Fanny Lau

Hometown: Chicago, IL


  • Lawrence University, 2014 | Anthropology

Program: Full-Time Day

Life at Temple Law

I was President of the Asian Pacific American Law Student Association (APALSA), Executive Articles Editor & Diversity Editor of the Temple International & Comparative Law Journal, and a member of the Moot Court Team.

Being part of an affinity group like APALSA is like being part of a family. Members of affinity groups support each other through the highs and the lows, pass down advice to the “younger generation”, and contribute to a sense of community and belonging. Being a part of any student organization within Temple Law’s vibrant community brings vital balance and joy to the law school experience.

Experiential Learning

During my time at Temple Law, I completed a practicum at the Philadelphia Law Department’s Tax & Revenue Unit and interned with the Philadelphia Industrial Development Corporation. I participated in the Law & Public Policy Program, the State Court Honors Internship Program, the Federal Judicial Clerkship Honors Clinical, and the Systemic Justice Clinic at the Sheller Center for Social Justice. I also served as a research assistant to Professor Stephanie Holmes Didwania. Finally, I drafted name change petitions for transgender folks in Temple Law’s Name Change Project and assisted clients in clearing their criminal and arrest records in the National Lawyers Guild’s Expungement Clinic.

One of the highlights of my education was participating in the Systemic Justice Clinic, taught by Professor Shanda Sibley. My project team worked on building a framework for the Parole Preparation Project, which will train community volunteers to collaborate with incarcerated folks on their applications to and appearances before the parole board. We also participated in a weekly seminar about collateral consequences and their intersection with the criminal legal system.

On the last day of our clinic, Prof. Sibley reminded us to “challenge the system constantly, but don’t let the challenges of the system wear you down.” One of the greatest gifts of the Systemic Justice Clinic was that it taught us both practical lawyering skills and sustainable work habits so that we can challenge the system for years to come.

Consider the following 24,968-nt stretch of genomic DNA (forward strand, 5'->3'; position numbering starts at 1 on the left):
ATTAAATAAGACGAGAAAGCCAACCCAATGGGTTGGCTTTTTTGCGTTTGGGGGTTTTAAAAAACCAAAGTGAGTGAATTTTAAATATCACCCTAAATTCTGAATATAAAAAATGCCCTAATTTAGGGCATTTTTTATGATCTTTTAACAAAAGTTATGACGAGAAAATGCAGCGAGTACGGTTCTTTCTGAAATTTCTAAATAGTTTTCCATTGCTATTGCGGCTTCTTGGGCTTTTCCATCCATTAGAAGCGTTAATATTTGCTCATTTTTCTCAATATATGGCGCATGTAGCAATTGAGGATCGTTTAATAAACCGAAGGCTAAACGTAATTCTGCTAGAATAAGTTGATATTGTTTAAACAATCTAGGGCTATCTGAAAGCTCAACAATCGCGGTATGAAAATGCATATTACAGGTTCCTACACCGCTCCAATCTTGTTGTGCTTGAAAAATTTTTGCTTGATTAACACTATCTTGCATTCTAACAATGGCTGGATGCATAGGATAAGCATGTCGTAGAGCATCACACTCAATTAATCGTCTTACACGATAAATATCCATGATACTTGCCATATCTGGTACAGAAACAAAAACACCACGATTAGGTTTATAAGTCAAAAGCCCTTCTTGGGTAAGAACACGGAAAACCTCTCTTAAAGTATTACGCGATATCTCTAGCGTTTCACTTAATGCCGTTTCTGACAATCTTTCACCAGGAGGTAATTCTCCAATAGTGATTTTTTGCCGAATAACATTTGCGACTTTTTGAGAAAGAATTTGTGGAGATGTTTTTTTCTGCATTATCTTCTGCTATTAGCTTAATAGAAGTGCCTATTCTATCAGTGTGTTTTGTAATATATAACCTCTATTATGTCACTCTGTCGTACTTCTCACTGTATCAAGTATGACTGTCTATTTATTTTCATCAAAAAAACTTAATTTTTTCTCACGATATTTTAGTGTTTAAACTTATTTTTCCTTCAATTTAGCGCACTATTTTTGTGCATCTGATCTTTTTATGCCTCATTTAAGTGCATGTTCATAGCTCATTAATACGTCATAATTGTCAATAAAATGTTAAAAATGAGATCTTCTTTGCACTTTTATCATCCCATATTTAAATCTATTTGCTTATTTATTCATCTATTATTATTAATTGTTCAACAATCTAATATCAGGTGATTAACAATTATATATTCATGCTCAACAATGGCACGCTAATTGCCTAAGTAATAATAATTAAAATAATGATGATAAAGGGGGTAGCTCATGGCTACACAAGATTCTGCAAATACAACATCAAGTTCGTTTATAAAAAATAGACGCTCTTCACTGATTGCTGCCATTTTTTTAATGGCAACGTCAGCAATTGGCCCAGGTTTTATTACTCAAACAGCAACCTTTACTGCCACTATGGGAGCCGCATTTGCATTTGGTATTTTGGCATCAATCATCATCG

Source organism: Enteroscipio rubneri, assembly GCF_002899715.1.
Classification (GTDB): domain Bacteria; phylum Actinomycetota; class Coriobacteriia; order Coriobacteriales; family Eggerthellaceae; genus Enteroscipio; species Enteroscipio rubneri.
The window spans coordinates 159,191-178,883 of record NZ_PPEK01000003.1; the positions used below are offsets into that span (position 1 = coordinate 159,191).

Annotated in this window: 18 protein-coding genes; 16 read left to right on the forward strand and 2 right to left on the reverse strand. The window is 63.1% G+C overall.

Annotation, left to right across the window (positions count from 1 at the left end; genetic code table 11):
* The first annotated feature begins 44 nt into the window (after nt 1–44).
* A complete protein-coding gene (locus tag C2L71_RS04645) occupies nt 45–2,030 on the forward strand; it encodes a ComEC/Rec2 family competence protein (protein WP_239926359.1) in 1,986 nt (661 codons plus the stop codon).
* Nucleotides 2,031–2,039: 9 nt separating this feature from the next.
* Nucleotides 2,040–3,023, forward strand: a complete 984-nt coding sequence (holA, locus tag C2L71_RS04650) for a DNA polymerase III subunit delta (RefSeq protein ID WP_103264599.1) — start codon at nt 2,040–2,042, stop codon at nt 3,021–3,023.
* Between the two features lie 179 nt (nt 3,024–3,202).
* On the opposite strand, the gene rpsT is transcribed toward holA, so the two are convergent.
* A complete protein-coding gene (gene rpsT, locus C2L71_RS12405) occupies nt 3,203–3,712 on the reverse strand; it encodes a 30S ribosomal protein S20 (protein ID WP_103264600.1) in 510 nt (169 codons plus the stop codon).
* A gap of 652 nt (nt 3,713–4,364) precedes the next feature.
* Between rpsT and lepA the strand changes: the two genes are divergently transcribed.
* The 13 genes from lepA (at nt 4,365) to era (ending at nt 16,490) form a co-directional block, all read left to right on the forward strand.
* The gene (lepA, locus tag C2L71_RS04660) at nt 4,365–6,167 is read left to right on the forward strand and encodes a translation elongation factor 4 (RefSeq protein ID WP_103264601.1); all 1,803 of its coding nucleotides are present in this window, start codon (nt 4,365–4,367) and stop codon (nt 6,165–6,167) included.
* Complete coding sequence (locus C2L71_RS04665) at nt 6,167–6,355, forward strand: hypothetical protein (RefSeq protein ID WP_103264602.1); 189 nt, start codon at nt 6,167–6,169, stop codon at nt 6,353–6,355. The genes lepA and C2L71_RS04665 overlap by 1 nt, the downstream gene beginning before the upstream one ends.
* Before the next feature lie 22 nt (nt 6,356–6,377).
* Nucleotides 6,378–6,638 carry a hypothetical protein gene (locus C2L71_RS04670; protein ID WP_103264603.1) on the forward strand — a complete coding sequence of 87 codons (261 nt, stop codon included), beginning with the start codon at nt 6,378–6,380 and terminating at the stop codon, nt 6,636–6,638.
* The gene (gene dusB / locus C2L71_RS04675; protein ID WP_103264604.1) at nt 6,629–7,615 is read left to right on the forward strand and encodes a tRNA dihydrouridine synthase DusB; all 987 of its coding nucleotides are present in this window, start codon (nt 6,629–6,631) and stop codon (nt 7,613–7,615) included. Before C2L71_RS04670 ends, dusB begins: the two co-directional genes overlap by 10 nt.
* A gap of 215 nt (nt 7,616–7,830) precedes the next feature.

Faculty Impact

While many faculty members were extremely influential in shaping my legal education, a few left an indelible impact. It isn’t easy learning legal research and writing as a first-year law student, but Professor Kristen Murray broke down complex concepts in engaging and effective ways. Professor Stephanie Holmes Didwania always took the time to answer any questions and review my assignments in Criminal Procedure and Empirical Analysis. Professor Craig Green went above and beyond in the era of remote learning to reach every student in Federal Courts & Jurisdiction and Administrative Law. The Law & Public Policy Program, directed by Professor Nancy Knauer, provided unparalleled opportunities to learn about the connections between institutions and people.

Professor Shanda Sibley taught me as a whole person, not just as a law student. Week after week, she prioritized our growth as creative thinkers and competent collaborators. She taught me to embrace the process, value my own strengths, and remember that a lot of good can come out of hard things. She also taught me that being a lawyer means operating with integrity and in alliance with your clients. I know I’ll carry her lessons about being the best human I can be for the rest of my career.

Finally, some of the greatest people at Temple Law are those who remind you of all that you are capable of. I am forever grateful to Jorge Godoy, Mai Le, and Dean Bretschneider for all their advice and encouragement throughout the years.

Temple Law Lessons

Commit to exploring as much as you can! One of the great privileges of being a law student is the ability to take a practicum in one area of the law, then enroll in a clinic that focuses on something else entirely. Resist the urge to stick to a single type of field or legal setting. It’s called an “education” for a reason.

To my fellow first-generation law students: sometimes, you don’t know what you don’t know. Seek advice when you need it. Three years fly by too quickly to be fumbling in the dark. Never hesitate to reach out to a member of Temple Law’s faculty, staff, and administration for support. But also know that sometimes, you can’t listen to what anybody else says. Tune out the noise when it matters, honor your own voice, and find the courage to do what’s best for you.

Advice from a Graduate

Before you start law school, take stock of all the things that bring you joy. Chances are, those things will only grow in importance while in law school. Once you’re in school, build in time to periodically check in with your mental health and well-being. Remember: your best is always enough. You will frequently face forks in the road, but there is no “right” way to do law school. Don’t lose sight of the things that matter to you. Fight with the tools that are uniquely yours and make the right choices for you.